Manet’s portraiture, observes PHILIP HENSHER, is devoted to the image that is controlled not by the conventions of the form.
Manet was the last French painter to love black for a very long time. The museum habit of placing him among the Impressionists has a curious effect. In New York’s Metropolitan Museum, stepping from the interminable Renoir rooms into the Manet room produces a shock; stepping back produces another one, not quite in reverse. Renoir, who believed and said that black did not exist, that all shadows had a colour, apparently succeeded a painter who loved the knife-edge contrasts of black. The intense matadors of Manet give way to the smiling pastel matrons of Renoir; dramatic costumes, as if for a stage performance or a last appearance in the arena, are succeeded by a natural sincerity. Black disappeared after Manet, not to reappear until Matisse. Pleasingly, the aged Renoir lived to be deeply shocked by the black horizontal bar in Matisse’s Intérieur à Nice, now in Philadelphia.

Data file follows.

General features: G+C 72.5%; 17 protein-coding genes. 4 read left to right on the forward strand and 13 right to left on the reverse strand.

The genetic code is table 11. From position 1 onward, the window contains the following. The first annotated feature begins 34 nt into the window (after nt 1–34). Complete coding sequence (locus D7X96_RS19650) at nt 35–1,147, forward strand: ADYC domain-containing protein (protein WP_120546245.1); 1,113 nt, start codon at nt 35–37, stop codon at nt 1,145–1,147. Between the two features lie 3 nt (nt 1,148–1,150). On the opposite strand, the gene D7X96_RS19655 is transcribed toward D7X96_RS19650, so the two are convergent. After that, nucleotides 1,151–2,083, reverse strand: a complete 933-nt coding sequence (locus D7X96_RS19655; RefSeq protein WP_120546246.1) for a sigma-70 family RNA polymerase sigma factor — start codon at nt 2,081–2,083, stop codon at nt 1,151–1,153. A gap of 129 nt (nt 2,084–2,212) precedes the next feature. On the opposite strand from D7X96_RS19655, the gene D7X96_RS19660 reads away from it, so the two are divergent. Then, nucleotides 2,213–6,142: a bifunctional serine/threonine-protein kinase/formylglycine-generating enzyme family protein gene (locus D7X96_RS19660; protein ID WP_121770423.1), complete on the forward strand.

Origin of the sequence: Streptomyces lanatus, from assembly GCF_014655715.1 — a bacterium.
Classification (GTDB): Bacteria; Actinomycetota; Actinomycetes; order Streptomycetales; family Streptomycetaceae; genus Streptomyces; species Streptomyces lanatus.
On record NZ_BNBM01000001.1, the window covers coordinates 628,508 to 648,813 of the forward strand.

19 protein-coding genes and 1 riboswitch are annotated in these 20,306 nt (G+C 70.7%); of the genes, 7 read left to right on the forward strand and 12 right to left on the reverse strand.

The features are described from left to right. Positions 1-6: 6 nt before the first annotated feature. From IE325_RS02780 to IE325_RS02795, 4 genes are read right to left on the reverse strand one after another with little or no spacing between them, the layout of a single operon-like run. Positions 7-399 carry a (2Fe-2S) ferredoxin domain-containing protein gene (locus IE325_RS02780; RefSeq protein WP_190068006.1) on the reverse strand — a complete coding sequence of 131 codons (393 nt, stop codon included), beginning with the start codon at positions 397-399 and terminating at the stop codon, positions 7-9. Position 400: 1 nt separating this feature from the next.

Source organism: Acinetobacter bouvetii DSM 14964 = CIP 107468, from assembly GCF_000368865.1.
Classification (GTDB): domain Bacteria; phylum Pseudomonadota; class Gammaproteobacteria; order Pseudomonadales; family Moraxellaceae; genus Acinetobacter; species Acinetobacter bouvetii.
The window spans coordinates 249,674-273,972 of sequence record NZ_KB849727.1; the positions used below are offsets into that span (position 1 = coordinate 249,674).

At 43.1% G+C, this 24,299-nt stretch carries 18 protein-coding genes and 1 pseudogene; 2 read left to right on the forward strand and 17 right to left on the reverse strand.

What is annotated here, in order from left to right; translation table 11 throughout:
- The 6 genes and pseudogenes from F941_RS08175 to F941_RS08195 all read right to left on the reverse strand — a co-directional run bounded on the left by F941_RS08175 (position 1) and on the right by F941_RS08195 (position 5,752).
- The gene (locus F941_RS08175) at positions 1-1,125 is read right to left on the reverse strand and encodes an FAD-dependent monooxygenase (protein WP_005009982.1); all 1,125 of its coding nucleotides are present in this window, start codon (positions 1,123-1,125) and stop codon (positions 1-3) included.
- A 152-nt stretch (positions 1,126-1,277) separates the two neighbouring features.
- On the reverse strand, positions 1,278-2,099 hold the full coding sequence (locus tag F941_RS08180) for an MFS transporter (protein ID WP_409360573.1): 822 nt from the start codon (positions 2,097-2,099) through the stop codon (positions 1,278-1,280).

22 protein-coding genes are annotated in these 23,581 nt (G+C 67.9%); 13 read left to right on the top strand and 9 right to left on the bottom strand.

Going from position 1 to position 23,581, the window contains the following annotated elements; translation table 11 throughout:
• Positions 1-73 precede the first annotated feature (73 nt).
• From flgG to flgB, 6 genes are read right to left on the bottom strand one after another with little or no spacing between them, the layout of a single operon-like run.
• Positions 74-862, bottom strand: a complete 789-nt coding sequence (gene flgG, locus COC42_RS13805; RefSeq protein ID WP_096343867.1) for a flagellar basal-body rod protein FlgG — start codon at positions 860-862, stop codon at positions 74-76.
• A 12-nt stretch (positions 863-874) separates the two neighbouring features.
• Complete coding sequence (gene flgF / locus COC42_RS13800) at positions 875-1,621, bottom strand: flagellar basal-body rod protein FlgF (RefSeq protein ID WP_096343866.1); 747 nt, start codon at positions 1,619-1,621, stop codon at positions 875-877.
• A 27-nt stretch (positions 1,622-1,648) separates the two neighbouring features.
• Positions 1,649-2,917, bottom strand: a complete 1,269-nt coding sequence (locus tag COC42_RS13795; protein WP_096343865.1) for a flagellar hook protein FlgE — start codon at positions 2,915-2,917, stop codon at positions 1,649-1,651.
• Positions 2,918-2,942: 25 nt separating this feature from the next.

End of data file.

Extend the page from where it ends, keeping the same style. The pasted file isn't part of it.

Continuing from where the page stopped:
Image: Édouard Manet, Un Bar aux Folies Bergère (1881)